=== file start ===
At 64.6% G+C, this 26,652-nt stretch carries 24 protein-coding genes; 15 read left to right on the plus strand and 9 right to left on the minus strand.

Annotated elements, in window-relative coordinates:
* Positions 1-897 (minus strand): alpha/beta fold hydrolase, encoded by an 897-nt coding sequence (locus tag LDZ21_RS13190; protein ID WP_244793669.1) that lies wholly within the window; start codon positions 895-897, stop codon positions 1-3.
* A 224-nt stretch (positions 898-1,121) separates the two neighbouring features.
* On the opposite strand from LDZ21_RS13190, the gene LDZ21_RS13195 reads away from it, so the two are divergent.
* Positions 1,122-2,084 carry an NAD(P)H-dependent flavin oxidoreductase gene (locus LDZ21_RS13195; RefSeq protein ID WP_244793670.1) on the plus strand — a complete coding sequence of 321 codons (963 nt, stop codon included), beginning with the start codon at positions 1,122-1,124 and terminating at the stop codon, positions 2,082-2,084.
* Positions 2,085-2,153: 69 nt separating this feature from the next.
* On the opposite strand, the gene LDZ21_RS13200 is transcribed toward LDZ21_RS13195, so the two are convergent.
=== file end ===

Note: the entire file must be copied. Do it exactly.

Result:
At 64.6% G+C, this 26,652-nt stretch carries 24 protein-coding genes; 15 read left to right on the plus strand and 9 right to left on the minus strand.

Annotated elements, in window-relative coordinates:
* Positions 1-897 (minus strand): alpha/beta fold hydrolase, encoded by an 897-nt coding sequence (locus tag LDZ21_RS13190; protein ID WP_244793669.1) that lies wholly within the window; start codon positions 895-897, stop codon positions 1-3.
* A 224-nt stretch (positions 898-1,121) separates the two neighbouring features.
* On the opposite strand from LDZ21_RS13190, the gene LDZ21_RS13195 reads away from it, so the two are divergent.
* Positions 1,122-2,084 carry an NAD(P)H-dependent flavin oxidoreductase gene (locus LDZ21_RS13195; RefSeq protein ID WP_244793670.1) on the plus strand — a complete coding sequence of 321 codons (963 nt, stop codon included), beginning with the start codon at positions 1,122-1,124 and terminating at the stop codon, positions 2,082-2,084.
* Positions 2,085-2,153: 69 nt separating this feature from the next.
* On the opposite strand, the gene LDZ21_RS13200 is transcribed toward LDZ21_RS13195, so the two are convergent.